Attractive as the idea of pretending that the rest of the world isn't there may be - America lives in the 21st century. If there was ever an era when a nation could make believe that nobody else existed - - - this isn't it.

Like it or not, Pakistan is between India and the Middle East, China and Africa, and fairly centrally located for all but the American continents. On top of that, somebody with government connections in Pakistan has nuclear weapons, and there doesn't seem to be anybody - alleged national leaders, tribal heads, or terrorists - who really has control of the territory.

They don't even seem to have worked out the sort of dynamic stability that places like the United Kingdom and the United States manage, when it comes to local/regional/national control.

America, Western countries, and anybody else who doesn't want a worse mess to start - simply can't afford to let Pakistan collapse on its own. Even if ethical issues weren't involved, America's interests are involved when it comes to keeping Pakistani leaders from ruining their country.

Related posts:
In the news:

4 comments:

Brigid said...

Missing a period: "they claim to be 'pro-democracy'"

The Friendly Neighborhood Proofreader

aymanbinmoshi said...

DAJJAL HAS BEEN IDENTIFIED!!

DO YOU KNOW THE DAJJAL (THE ANTI-CHRIST), THE ONE-EYED GIANT PROPHECISED BY THE MESSENGER OF ALLAH HAS ALREADY BEEN IN EXISTENCE FOR THE PAST 472 YEARS & HAS BEEN IDENTIFIED?

YOU MAY BE AMAZED TO KNOW THAT IT IS COMPLETELY DIFFERENT FROM WHAT IT IS THOUGHT TO BE TODAY. TO SEE WHAT IT ACTUALLY IS – VISIT THE WEBSITE Islam and Dajjal AND READ THE BOOK “DAJJAL? THE JUDEO-CHRISTIAN CIVILIZATION!” AND WATCH THE DOCUMENTARY “DAJJAL? THE JUDEO-CHRISTIAN CIVILIZATION!”.

Brian Gill said...

Brigid,

Found, and fixed - that one was easy. ;)

Thanks.

Brian Gill said...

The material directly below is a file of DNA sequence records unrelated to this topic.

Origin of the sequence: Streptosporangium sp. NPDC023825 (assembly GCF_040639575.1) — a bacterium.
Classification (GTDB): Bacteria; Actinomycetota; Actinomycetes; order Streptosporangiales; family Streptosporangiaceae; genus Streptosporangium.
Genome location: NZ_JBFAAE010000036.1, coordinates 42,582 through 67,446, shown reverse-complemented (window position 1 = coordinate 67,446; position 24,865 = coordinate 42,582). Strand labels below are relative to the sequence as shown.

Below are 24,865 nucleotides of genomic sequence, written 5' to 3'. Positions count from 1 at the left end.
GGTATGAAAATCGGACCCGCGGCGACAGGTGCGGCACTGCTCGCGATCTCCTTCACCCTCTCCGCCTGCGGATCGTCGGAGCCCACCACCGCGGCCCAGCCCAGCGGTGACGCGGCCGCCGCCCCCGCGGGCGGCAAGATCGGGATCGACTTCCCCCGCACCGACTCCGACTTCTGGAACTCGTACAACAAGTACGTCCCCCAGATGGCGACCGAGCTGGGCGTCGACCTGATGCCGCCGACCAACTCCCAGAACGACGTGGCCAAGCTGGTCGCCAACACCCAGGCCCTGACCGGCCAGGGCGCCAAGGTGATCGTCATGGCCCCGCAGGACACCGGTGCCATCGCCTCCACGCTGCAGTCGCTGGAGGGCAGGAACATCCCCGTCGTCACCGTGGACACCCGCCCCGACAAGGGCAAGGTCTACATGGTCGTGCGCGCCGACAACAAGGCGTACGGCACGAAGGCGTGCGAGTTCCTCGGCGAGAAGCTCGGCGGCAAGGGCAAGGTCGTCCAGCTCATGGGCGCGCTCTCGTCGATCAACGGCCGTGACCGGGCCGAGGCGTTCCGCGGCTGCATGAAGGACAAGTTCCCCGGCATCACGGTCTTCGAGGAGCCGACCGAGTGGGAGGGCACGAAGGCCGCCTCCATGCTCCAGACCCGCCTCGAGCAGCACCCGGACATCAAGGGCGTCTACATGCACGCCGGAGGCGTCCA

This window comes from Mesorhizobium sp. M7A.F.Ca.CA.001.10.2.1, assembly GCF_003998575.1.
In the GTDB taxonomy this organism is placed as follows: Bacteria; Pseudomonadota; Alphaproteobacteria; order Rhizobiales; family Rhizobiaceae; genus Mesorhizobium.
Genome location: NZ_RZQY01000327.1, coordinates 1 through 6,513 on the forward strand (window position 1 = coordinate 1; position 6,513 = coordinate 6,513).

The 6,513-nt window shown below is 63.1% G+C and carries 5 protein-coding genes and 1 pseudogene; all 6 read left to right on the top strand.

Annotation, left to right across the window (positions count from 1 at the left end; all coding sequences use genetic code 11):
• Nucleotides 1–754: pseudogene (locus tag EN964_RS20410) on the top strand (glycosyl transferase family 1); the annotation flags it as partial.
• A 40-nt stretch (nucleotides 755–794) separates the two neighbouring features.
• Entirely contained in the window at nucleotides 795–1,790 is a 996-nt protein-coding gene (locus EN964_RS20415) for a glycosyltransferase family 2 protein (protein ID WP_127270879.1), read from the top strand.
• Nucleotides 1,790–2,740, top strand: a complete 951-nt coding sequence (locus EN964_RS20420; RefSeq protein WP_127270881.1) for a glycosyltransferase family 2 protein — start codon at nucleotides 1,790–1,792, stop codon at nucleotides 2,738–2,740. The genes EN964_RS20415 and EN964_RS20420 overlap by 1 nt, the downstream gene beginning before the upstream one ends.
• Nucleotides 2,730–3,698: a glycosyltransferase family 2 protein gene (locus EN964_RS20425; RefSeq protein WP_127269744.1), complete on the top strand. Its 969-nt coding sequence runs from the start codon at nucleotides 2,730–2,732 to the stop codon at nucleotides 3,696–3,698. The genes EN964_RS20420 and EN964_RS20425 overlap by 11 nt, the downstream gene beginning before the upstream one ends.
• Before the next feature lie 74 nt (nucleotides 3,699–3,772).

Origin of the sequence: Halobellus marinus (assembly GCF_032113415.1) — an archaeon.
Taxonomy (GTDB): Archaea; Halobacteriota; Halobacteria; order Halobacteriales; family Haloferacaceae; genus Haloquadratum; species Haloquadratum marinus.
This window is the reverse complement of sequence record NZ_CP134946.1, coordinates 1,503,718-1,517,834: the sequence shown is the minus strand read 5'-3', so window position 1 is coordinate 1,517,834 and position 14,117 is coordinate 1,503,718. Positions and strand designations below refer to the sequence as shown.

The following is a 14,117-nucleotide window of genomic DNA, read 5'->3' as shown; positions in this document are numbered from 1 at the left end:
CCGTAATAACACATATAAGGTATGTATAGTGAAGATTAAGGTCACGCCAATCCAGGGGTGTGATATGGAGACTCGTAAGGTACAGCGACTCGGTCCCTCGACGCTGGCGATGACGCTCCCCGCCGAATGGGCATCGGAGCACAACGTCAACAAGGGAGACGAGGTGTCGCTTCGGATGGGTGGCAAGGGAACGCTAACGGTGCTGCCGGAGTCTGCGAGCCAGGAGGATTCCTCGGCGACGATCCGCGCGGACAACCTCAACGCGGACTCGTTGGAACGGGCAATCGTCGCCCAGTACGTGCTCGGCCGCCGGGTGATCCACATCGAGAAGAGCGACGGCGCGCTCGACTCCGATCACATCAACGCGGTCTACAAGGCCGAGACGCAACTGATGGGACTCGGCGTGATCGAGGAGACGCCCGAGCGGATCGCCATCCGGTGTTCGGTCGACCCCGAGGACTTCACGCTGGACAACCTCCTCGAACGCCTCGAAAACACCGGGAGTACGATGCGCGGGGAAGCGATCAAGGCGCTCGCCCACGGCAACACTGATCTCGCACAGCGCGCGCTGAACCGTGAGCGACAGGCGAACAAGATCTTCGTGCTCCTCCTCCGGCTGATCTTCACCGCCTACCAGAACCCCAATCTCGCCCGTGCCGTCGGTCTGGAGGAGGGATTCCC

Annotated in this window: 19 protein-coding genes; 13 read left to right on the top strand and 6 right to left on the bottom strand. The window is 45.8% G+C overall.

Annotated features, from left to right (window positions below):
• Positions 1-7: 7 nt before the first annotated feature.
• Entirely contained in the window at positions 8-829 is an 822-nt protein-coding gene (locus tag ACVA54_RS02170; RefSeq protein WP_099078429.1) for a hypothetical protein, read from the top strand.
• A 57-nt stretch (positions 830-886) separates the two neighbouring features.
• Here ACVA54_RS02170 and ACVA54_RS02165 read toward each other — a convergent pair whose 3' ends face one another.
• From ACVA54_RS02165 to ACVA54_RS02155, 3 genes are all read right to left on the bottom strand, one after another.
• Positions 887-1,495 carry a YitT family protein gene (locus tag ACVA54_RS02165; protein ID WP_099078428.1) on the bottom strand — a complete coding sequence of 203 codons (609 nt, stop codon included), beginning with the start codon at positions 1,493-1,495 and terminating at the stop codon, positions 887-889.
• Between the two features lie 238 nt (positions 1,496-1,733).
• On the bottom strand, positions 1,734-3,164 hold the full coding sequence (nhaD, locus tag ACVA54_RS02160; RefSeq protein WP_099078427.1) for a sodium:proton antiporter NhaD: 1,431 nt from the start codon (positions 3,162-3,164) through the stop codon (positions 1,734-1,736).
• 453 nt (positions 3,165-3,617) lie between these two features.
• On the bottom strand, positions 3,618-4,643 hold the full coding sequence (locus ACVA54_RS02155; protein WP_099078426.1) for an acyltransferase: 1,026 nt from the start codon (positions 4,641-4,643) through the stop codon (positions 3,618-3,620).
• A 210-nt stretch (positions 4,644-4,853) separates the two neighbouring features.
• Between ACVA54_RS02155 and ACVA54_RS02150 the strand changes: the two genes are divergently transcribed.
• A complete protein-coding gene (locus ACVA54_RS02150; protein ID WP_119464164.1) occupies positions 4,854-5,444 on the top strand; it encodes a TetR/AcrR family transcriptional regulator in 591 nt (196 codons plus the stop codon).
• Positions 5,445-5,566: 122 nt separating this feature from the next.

aymanbinmoshi,

Oh-Kay.

No, as a matter of fact. I don't keep track of the various end-times-Bible-prophecies and their analogs across they myriad ways of man.

Sooner or later, someone is going to get lucky, and one of those will line up with an earthquake, fire, flood, or something else on the news - but I'm not holding my breath.

You've got some company, it seems - at least there's a non-anonymous comment on "Pakistan, America, Cultural Sensitivity, and Giving Terrorists a Break." on the same topic.

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Blogroll

Note! Although I believe that these websites and blogs are useful resources for understanding the War on Terror, I do not necessarily agree with their opinions. 1 1 Given a recent misunderstanding of the phrase "useful resources," a clarification: I do not limit my reading to resources which support my views, or even to those which appear to be accurate. Reading opinions contrary to what I believed has been very useful at times: sometimes verifying my previous assumptions, sometimes encouraging me to change them.

Even resources which, in my opinion, are simply inaccurate are sometimes useful: these can give valuable insights into why some people or groups believe what they do.

In short, It is my opinion that some of the resources in this blogroll are neither accurate, nor unbiased. I do, however, believe that they are useful in understanding the War on Terror, the many versions of Islam, terrorism, and related topics.